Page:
The Lost Language of Plants: The Ecological Importance of Plant Medicines to Life on Earth
paper, 325 p., $19.95
Most of us are generally aware of how we are polluting the environment, but the massive use of drugs is a pollution issue that has not been addressed in depth. In his book The Lost Language of Plants: The Ecological Importance of Plant Medicines to Life on Earth, Stephen Harrod Buhner explains how medicines prescribed for others are excreted through human waste and ingested by the whole population. According to the author, if we learned about the healing qualities of plants, this dangerous cycle of destroying ecosystems could be reversed.
This book offers some fascinating insight into the intricate methods that plants use to survive and protect themselves, though at times Harrod Buhner provides some incredible examples of how they can help us: For example, he describes a person who uses her plant (by which way a leaf points) to show her what path she should take in life. And although it is interesting to read about the extensive chemistry in a single yarrow plant, do we really have the knowledge to put this to practical use?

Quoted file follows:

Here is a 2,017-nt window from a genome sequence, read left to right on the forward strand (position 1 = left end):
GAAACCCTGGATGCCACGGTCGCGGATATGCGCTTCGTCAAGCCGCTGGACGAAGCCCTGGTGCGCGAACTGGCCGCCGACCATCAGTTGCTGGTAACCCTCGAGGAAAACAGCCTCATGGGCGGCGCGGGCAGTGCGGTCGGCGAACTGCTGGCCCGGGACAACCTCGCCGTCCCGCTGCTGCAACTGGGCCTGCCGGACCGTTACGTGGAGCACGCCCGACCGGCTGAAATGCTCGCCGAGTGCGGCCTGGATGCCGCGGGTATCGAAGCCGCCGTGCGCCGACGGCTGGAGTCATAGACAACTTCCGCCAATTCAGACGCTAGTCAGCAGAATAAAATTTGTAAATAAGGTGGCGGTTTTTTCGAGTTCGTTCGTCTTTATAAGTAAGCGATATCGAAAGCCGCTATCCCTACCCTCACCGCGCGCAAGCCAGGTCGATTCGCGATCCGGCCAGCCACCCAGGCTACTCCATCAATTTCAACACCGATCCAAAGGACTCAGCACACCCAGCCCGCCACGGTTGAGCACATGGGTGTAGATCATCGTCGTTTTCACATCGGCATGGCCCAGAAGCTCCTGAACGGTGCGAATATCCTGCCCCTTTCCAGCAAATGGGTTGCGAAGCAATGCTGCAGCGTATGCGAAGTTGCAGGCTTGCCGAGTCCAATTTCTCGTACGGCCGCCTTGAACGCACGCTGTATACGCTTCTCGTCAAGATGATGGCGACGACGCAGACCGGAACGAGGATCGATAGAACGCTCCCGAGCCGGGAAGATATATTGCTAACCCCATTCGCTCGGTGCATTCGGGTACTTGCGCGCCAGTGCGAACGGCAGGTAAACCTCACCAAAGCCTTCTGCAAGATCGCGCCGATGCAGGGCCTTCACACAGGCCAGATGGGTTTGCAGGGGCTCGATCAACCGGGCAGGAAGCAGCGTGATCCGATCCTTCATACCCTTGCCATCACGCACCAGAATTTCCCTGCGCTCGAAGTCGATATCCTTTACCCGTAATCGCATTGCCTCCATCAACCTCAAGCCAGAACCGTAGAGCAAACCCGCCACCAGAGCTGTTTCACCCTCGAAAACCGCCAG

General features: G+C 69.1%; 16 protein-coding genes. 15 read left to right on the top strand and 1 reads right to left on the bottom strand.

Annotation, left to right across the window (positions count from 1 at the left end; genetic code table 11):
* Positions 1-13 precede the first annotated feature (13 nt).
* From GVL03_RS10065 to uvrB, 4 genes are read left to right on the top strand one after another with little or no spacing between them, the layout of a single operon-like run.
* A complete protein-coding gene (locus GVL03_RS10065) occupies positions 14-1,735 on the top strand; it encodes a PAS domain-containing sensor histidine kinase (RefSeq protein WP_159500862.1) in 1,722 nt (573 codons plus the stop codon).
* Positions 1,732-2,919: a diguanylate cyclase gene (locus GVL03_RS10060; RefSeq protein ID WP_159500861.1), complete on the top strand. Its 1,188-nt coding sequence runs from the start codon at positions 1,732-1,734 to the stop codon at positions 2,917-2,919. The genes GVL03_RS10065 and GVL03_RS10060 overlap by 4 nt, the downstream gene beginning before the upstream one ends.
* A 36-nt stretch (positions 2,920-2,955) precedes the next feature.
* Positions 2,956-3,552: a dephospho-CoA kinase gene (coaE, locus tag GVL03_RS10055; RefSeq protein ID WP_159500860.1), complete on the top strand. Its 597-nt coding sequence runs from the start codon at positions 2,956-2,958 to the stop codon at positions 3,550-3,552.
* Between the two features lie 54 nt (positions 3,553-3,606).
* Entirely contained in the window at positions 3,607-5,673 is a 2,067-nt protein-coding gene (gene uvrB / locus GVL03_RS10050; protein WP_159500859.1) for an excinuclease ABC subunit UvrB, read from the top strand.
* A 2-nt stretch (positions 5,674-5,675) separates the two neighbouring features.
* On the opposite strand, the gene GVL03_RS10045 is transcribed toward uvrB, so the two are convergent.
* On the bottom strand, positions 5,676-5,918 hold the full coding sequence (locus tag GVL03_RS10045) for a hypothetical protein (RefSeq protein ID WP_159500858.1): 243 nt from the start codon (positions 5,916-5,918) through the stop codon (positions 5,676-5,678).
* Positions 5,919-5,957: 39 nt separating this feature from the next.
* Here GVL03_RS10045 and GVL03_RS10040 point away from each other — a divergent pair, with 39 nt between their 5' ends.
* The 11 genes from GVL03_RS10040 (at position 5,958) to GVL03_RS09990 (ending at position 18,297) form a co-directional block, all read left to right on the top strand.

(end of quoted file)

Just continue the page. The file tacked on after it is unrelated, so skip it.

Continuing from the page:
Harrod Buhner takes issue with the medical and pharmaceutical establishment. There are some interesting examples of people who have avoided malaria with a drink made from the garlic vine instead of the usual medications. He also cites a number of cases in which animals instinctively know which herb or grass to eat for healing. He believes, as do others, that Linnaeus' system of naming plants should be revised to reflect that "...naming plants by their function, by their relationship to their habitat, connects people to ecosystems."
Although this book is fascinating in many ways, it is rather disjointed, with too many quotations and inserts. Certainly it should alert readers to the dangers of ingesting drugs second-hand, and make people aware of how healing plants can be when used properly. The real question is how to use the massive amounts of information Buhner gives readers in an objective way in this modern world.
— Joan Richards, library volunteer, Chicago Botanic Garden
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